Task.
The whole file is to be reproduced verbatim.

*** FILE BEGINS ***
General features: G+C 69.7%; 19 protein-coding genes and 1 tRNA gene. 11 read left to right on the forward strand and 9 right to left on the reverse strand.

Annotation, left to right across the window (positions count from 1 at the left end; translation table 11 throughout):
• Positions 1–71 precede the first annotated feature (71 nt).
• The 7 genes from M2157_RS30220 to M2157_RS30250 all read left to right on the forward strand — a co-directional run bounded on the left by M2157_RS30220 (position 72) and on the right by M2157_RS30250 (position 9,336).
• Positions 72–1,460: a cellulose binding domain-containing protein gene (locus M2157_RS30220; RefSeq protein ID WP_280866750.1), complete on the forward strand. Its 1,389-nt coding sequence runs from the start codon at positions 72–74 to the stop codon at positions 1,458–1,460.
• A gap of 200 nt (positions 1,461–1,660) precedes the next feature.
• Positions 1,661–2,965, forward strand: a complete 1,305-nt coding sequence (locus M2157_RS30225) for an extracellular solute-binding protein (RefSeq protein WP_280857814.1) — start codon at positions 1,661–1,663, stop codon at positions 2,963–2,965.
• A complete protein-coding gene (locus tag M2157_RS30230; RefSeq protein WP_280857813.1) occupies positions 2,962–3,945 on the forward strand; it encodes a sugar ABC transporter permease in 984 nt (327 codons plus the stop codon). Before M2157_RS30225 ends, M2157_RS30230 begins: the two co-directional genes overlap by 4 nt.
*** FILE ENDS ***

General features: G+C 69.7%; 19 protein-coding genes and 1 tRNA gene. 11 read left to right on the forward strand and 9 right to left on the reverse strand.

Annotation, left to right across the window (positions count from 1 at the left end; translation table 11 throughout):
• Positions 1–71 precede the first annotated feature (71 nt).
• The 7 genes from M2157_RS30220 to M2157_RS30250 all read left to right on the forward strand — a co-directional run bounded on the left by M2157_RS30220 (position 72) and on the right by M2157_RS30250 (position 9,336).
• Positions 72–1,460: a cellulose binding domain-containing protein gene (locus M2157_RS30220; RefSeq protein ID WP_280866750.1), complete on the forward strand. Its 1,389-nt coding sequence runs from the start codon at positions 72–74 to the stop codon at positions 1,458–1,460.
• A gap of 200 nt (positions 1,461–1,660) precedes the next feature.
• Positions 1,661–2,965, forward strand: a complete 1,305-nt coding sequence (locus M2157_RS30225) for an extracellular solute-binding protein (RefSeq protein WP_280857814.1) — start codon at positions 1,661–1,663, stop codon at positions 2,963–2,965.
• A complete protein-coding gene (locus tag M2157_RS30230; RefSeq protein WP_280857813.1) occupies positions 2,962–3,945 on the forward strand; it encodes a sugar ABC transporter permease in 984 nt (327 codons plus the stop codon). Before M2157_RS30225 ends, M2157_RS30230 begins: the two co-directional genes overlap by 4 nt.